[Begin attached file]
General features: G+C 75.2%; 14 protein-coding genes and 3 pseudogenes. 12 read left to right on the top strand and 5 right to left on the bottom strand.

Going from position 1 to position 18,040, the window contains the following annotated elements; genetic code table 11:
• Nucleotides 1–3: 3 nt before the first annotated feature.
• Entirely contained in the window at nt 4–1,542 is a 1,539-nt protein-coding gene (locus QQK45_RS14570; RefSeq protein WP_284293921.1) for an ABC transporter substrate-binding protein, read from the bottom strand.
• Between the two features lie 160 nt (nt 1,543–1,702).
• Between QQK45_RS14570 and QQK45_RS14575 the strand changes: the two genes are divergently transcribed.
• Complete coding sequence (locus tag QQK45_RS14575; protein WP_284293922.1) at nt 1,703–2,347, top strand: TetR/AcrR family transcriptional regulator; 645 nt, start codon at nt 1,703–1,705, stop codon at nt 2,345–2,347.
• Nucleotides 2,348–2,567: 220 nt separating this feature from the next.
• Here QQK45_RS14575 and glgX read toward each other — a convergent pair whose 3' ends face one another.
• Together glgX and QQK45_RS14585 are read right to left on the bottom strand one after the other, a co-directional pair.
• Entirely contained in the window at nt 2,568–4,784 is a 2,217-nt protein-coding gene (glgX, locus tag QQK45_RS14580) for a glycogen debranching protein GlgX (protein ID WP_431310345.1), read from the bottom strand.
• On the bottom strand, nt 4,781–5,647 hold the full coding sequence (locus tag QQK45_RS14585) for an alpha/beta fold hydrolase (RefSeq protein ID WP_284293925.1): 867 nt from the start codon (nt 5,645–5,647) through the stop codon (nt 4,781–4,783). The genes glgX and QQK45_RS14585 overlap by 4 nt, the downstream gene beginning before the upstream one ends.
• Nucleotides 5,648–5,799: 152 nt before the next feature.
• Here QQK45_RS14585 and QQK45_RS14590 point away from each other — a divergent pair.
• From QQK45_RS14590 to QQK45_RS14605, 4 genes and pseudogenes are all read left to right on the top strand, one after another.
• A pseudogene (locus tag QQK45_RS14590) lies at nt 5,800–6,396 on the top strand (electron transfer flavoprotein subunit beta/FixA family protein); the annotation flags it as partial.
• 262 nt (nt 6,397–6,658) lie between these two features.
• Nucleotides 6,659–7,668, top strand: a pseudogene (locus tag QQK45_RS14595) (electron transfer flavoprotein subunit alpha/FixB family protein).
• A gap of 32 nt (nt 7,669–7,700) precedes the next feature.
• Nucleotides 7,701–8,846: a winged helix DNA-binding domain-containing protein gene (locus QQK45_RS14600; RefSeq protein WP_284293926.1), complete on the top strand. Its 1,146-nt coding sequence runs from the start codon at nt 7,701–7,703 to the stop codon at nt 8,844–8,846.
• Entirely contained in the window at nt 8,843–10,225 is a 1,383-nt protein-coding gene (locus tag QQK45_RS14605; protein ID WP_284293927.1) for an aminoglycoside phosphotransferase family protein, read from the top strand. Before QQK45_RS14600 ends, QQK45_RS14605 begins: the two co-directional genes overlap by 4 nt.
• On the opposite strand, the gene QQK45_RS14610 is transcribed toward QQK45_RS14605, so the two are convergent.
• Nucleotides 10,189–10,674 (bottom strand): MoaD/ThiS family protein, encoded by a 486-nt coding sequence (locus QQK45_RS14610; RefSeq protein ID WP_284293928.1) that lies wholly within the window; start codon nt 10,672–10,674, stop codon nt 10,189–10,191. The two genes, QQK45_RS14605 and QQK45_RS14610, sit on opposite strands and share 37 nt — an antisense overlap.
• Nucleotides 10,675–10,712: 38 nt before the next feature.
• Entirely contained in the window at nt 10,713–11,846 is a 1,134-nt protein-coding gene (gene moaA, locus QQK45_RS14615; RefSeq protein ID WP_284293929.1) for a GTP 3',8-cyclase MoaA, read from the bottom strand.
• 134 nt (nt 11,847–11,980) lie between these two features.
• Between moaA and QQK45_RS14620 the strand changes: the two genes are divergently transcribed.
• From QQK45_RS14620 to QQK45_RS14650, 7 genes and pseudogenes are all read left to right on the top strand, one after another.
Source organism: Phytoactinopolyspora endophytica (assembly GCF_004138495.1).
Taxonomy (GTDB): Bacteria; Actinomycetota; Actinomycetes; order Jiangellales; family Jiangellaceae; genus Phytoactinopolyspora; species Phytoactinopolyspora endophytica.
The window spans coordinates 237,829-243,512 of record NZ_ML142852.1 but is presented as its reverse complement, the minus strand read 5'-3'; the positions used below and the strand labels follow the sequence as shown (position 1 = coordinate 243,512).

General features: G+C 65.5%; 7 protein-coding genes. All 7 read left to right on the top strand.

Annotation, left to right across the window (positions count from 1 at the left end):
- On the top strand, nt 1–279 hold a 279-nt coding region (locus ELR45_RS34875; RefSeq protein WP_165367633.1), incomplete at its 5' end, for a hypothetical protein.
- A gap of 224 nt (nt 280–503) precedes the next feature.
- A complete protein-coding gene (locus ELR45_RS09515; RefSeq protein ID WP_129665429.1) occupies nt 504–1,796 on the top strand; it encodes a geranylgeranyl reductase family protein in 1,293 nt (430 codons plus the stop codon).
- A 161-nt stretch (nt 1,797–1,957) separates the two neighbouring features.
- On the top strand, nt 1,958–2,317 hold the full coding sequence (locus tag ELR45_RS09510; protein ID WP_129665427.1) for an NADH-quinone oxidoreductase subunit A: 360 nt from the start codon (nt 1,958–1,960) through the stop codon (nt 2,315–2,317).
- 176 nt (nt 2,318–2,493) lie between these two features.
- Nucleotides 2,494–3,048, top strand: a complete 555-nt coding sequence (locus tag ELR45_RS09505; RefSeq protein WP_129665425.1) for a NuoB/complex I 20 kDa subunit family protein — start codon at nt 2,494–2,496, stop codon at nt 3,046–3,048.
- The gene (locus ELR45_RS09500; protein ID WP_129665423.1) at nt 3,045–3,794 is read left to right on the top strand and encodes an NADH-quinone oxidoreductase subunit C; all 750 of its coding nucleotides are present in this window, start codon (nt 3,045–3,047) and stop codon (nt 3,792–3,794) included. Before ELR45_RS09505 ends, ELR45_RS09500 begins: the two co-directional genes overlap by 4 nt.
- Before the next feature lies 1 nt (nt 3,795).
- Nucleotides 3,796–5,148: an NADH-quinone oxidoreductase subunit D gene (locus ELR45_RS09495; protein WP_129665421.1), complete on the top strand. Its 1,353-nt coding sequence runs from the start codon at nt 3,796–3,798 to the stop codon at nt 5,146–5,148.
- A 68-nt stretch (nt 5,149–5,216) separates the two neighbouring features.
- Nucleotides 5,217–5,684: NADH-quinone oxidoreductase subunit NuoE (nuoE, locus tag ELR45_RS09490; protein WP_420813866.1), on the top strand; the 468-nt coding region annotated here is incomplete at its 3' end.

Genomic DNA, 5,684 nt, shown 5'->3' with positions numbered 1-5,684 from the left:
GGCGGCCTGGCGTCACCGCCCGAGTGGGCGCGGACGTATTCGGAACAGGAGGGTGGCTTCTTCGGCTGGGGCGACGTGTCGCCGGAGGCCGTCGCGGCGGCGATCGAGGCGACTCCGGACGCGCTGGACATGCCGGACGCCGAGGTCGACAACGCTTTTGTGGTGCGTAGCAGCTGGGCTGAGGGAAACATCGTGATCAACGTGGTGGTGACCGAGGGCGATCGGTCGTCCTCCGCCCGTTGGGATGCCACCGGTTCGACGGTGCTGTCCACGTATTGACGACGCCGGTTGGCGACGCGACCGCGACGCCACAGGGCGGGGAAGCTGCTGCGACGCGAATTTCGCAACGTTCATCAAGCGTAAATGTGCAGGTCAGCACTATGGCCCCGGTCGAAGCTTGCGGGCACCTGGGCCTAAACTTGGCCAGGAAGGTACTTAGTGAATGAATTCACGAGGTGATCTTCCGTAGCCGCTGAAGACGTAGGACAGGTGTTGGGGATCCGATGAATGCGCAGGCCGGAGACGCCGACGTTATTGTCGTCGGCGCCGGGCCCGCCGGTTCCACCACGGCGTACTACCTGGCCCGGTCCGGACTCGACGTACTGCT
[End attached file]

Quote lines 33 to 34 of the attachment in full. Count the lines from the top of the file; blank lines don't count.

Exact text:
Annotation, left to right across the window (positions count from 1 at the left end):
- On the top strand, nt 1–279 hold a 279-nt coding region (locus ELR45_RS34875; RefSeq protein WP_165367633.1), incomplete at its 5' end, for a hypothetical protein.